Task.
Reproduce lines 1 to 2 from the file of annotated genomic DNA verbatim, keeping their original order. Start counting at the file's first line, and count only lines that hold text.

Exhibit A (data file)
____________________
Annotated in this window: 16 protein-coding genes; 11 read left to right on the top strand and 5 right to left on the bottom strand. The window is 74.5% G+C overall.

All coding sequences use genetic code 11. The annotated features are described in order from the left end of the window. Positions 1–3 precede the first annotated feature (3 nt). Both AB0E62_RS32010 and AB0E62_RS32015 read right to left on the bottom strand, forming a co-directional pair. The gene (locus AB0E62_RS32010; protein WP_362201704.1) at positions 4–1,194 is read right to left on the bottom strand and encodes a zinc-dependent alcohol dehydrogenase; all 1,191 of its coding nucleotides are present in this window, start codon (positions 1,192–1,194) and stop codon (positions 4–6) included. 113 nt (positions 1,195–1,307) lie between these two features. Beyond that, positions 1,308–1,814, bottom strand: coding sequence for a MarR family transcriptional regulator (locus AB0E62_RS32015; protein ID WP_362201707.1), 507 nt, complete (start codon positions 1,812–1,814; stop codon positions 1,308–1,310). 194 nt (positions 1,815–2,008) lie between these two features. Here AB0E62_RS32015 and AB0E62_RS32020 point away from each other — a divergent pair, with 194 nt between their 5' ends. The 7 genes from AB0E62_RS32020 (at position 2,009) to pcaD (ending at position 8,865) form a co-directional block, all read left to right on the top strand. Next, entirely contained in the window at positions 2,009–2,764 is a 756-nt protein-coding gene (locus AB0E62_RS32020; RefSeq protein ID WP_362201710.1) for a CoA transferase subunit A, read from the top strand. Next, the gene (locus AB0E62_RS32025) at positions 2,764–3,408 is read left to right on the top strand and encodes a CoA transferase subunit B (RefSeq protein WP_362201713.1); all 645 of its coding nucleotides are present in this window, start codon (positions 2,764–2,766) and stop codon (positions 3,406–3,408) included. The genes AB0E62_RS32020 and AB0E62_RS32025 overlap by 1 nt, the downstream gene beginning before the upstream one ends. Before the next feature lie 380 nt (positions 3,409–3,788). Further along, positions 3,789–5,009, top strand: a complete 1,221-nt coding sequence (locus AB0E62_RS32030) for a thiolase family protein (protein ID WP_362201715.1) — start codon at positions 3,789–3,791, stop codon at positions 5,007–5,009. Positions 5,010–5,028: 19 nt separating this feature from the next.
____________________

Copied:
Annotated in this window: 16 protein-coding genes; 11 read left to right on the top strand and 5 right to left on the bottom strand. The window is 74.5% G+C overall.

All coding sequences use genetic code 11. The annotated features are described in order from the left end of the window. Positions 1–3 precede the first annotated feature (3 nt). Both AB0E62_RS32010 and AB0E62_RS32015 read right to left on the bottom strand, forming a co-directional pair. The gene (locus AB0E62_RS32010; protein WP_362201704.1) at positions 4–1,194 is read right to left on the bottom strand and encodes a zinc-dependent alcohol dehydrogenase; all 1,191 of its coding nucleotides are present in this window, start codon (positions 1,192–1,194) and stop codon (positions 4–6) included. 113 nt (positions 1,195–1,307) lie between these two features. Beyond that, positions 1,308–1,814, bottom strand: coding sequence for a MarR family transcriptional regulator (locus AB0E62_RS32015; protein ID WP_362201707.1), 507 nt, complete (start codon positions 1,812–1,814; stop codon positions 1,308–1,310). 194 nt (positions 1,815–2,008) lie between these two features. Here AB0E62_RS32015 and AB0E62_RS32020 point away from each other — a divergent pair, with 194 nt between their 5' ends. The 7 genes from AB0E62_RS32020 (at position 2,009) to pcaD (ending at position 8,865) form a co-directional block, all read left to right on the top strand. Next, entirely contained in the window at positions 2,009–2,764 is a 756-nt protein-coding gene (locus AB0E62_RS32020; RefSeq protein ID WP_362201710.1) for a CoA transferase subunit A, read from the top strand. Next, the gene (locus AB0E62_RS32025) at positions 2,764–3,408 is read left to right on the top strand and encodes a CoA transferase subunit B (RefSeq protein WP_362201713.1); all 645 of its coding nucleotides are present in this window, start codon (positions 2,764–2,766) and stop codon (positions 3,406–3,408) included. The genes AB0E62_RS32020 and AB0E62_RS32025 overlap by 1 nt, the downstream gene beginning before the upstream one ends. Before the next feature lie 380 nt (positions 3,409–3,788). Further along, positions 3,789–5,009, top strand: a complete 1,221-nt coding sequence (locus AB0E62_RS32030) for a thiolase family protein (protein ID WP_362201715.1) — start codon at positions 3,789–3,791, stop codon at positions 5,007–5,009. Positions 5,010–5,028: 19 nt separating this feature from the next.